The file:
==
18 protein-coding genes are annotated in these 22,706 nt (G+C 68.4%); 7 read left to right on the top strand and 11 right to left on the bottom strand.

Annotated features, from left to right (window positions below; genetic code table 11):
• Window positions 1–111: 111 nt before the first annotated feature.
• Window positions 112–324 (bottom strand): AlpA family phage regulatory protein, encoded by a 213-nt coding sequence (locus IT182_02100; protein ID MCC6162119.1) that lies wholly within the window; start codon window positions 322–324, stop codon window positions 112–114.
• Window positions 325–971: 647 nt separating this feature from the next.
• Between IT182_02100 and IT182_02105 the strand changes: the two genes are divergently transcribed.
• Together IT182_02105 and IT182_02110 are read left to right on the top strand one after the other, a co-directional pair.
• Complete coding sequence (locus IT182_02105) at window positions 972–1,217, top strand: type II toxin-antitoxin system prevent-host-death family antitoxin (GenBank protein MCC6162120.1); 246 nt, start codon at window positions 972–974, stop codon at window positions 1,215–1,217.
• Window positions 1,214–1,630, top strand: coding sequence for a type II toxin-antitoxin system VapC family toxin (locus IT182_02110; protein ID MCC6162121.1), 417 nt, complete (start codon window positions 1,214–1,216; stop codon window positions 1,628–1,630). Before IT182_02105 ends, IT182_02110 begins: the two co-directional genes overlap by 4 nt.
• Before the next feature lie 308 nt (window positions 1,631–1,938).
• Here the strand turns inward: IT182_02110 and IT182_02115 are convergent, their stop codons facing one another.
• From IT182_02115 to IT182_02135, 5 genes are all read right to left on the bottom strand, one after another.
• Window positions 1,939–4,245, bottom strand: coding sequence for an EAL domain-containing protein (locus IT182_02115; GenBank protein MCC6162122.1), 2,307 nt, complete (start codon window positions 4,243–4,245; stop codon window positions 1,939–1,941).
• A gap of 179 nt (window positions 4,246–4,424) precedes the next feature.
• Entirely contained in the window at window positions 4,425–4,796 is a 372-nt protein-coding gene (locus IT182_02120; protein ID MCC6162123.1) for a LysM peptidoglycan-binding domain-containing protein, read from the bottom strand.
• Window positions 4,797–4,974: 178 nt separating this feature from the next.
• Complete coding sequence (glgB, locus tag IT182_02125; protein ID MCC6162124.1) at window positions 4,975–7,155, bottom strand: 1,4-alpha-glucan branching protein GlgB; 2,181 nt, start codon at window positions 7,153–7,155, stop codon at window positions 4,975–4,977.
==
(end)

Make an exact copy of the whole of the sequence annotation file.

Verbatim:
18 protein-coding genes are annotated in these 22,706 nt (G+C 68.4%); 7 read left to right on the top strand and 11 right to left on the bottom strand.

Annotated features, from left to right (window positions below; genetic code table 11):
• Window positions 1–111: 111 nt before the first annotated feature.
• Window positions 112–324 (bottom strand): AlpA family phage regulatory protein, encoded by a 213-nt coding sequence (locus IT182_02100; protein ID MCC6162119.1) that lies wholly within the window; start codon window positions 322–324, stop codon window positions 112–114.
• Window positions 325–971: 647 nt separating this feature from the next.
• Between IT182_02100 and IT182_02105 the strand changes: the two genes are divergently transcribed.
• Together IT182_02105 and IT182_02110 are read left to right on the top strand one after the other, a co-directional pair.
• Complete coding sequence (locus IT182_02105) at window positions 972–1,217, top strand: type II toxin-antitoxin system prevent-host-death family antitoxin (GenBank protein MCC6162120.1); 246 nt, start codon at window positions 972–974, stop codon at window positions 1,215–1,217.
• Window positions 1,214–1,630, top strand: coding sequence for a type II toxin-antitoxin system VapC family toxin (locus IT182_02110; protein ID MCC6162121.1), 417 nt, complete (start codon window positions 1,214–1,216; stop codon window positions 1,628–1,630). Before IT182_02105 ends, IT182_02110 begins: the two co-directional genes overlap by 4 nt.
• Before the next feature lie 308 nt (window positions 1,631–1,938).
• Here the strand turns inward: IT182_02110 and IT182_02115 are convergent, their stop codons facing one another.
• From IT182_02115 to IT182_02135, 5 genes are all read right to left on the bottom strand, one after another.
• Window positions 1,939–4,245, bottom strand: coding sequence for an EAL domain-containing protein (locus IT182_02115; GenBank protein MCC6162122.1), 2,307 nt, complete (start codon window positions 4,243–4,245; stop codon window positions 1,939–1,941).
• A gap of 179 nt (window positions 4,246–4,424) precedes the next feature.
• Entirely contained in the window at window positions 4,425–4,796 is a 372-nt protein-coding gene (locus IT182_02120; protein ID MCC6162123.1) for a LysM peptidoglycan-binding domain-containing protein, read from the bottom strand.
• Window positions 4,797–4,974: 178 nt separating this feature from the next.
• Complete coding sequence (glgB, locus tag IT182_02125; protein ID MCC6162124.1) at window positions 4,975–7,155, bottom strand: 1,4-alpha-glucan branching protein GlgB; 2,181 nt, start codon at window positions 7,153–7,155, stop codon at window positions 4,975–4,977.